There are few things that the world needs right now more than really smart people solving really big problems. Considering the size and scope of what we're facing right now, we could use plenty of both. Especially when it comes to health care and providing the equipment needed to help those who need it.
Fortunately for all of us, there are quite a few individuals and companies stepping up in different ways, from donating needed medical supplies to partnering with other manufacturers to build devices like ventilators.
I've already written about how Apple was donating millions of masks to health care workers (10 million as of now), and how Tesla CEO Elon Musk purchased 1,000 ventilators from China and had them shipped to Los Angeles. Then there's the effort from billionaires like Bill Gates and Mark Zuckerberg to bring more testing to Seattle and San Francisco, respectively. And, I wrote about Ford's strategy of working with other companies like GE to help increase the pace of building ventilators.
Of course, building complicated life-sustaining devices like ventilators takes time.
That's why it's impressive that Dyson, the company famous for its high-end vacuums and hand dryers, has introduced a brand-new bed-mounted ventilator that runs on a battery and can be used in field hospitals like those being constructed in major cities like New York. The company says it has an order for 10,000 units from the U.K. government.
According to a letter from the company's founder to its employees, James Dyson says the company's goal was "to design and build an entirely new ventilator, The CoVent. This new device can be manufactured quickly, efficiently, and at volume. It is designed to address the specific clinical needs of Covid-19 patients, and it is suited to a variety of clinical settings."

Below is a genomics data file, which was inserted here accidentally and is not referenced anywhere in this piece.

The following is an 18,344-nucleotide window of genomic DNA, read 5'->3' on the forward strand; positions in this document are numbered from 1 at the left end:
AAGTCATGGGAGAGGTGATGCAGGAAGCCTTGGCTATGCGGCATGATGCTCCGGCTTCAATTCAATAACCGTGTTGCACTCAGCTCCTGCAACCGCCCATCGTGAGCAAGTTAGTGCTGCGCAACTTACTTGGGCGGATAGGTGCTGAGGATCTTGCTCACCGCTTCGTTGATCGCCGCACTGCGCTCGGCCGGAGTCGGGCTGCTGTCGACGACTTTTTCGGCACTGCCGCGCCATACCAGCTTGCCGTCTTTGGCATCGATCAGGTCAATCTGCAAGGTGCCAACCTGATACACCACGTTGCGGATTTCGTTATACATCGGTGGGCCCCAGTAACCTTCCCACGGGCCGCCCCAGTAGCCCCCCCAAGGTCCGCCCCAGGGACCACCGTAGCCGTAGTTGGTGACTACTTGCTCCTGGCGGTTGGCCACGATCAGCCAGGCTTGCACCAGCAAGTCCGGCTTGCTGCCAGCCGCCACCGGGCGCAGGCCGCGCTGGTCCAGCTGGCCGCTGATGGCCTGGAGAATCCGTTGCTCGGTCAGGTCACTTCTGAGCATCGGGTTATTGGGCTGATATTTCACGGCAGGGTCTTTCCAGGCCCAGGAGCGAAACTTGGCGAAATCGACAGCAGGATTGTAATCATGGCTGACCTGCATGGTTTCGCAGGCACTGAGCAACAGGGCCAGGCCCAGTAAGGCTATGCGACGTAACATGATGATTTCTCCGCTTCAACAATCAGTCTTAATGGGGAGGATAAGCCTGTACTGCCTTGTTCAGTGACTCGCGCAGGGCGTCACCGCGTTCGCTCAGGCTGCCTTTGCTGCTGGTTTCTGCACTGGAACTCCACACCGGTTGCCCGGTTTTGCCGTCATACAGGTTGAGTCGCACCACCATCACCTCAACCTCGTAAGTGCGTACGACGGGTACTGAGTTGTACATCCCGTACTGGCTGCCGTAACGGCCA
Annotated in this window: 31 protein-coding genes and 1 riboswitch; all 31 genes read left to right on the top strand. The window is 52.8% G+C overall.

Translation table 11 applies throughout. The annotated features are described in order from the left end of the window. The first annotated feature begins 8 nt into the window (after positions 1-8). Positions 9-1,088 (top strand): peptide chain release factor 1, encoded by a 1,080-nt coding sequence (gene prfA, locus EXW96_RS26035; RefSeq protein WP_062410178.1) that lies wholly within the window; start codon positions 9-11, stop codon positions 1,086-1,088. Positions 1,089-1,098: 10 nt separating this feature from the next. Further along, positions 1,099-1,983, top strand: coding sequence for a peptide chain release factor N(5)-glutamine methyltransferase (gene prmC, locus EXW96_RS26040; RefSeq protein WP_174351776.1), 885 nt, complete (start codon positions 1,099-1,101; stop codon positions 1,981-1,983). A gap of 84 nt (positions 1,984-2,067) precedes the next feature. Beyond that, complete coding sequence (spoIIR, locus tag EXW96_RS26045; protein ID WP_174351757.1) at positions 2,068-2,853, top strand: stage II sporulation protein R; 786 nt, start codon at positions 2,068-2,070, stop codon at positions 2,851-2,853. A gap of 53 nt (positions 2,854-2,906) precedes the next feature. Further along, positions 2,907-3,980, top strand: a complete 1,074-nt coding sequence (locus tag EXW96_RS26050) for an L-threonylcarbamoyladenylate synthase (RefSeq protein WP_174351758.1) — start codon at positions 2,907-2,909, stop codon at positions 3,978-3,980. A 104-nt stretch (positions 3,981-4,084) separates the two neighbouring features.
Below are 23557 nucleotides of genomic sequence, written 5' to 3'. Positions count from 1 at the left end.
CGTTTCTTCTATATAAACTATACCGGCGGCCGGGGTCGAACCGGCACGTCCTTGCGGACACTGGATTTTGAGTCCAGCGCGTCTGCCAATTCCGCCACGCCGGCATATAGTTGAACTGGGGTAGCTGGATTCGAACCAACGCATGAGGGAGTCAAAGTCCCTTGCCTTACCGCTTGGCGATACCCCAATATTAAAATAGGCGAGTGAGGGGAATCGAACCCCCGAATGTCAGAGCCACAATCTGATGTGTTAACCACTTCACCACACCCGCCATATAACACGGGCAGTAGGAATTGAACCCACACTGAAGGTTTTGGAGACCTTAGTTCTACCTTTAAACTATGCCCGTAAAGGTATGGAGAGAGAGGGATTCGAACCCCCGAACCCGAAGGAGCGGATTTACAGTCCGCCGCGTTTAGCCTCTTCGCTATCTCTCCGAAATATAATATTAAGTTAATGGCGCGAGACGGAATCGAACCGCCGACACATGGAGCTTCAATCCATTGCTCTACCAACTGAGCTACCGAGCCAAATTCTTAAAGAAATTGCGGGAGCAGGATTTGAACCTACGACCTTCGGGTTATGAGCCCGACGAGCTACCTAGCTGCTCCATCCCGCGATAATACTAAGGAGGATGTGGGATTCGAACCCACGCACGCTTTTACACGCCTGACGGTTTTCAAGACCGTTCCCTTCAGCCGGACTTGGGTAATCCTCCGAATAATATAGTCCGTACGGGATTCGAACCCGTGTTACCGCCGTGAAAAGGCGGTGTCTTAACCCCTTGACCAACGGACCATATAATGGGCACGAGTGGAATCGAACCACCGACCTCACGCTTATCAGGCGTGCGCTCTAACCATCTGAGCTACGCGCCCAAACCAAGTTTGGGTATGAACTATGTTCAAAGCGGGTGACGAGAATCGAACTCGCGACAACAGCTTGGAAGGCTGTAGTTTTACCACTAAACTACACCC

Working with The Technology Partnership, the company says it is working on how to quickly produce the ventilators once they are approved by the U.K. government. Dyson also says it will donate an additional 5,000 units to different countries. Those ventilators will come in handy in places that are quickly running out of beds. It's not an exaggeration to say that this is a life and death effort, as hospitals have become crowded with Covid-19 patients.
Yes, Dyson is in the business of making things. It also happens to have a history of inventing new ways to build common devices that we use every day. More important, however, is the company's willingness to move quickly towards solving a massive problem.
Right now, life seems like it's at a standstill as communities literally shut down. People are either working from home or out of work entirely. All of that waiting can make it seem like we're living in slow motion. Except, we don't have time to waste.
In fact, that's a valuable lesson for every entrepreneur and small-business owner right now -- that we can solve big problems and do hard things when we move quickly in the right direction. Even if your company isn't building ventilators or donating masks, there's a good chance that there's something you can do right now for your team, your company, or your customers.
Whatever it is, consider this the example: Dyson has done in 10 days what most companies (and the government) said would take weeks, if not months. That's good news, since we don't have that kind of time.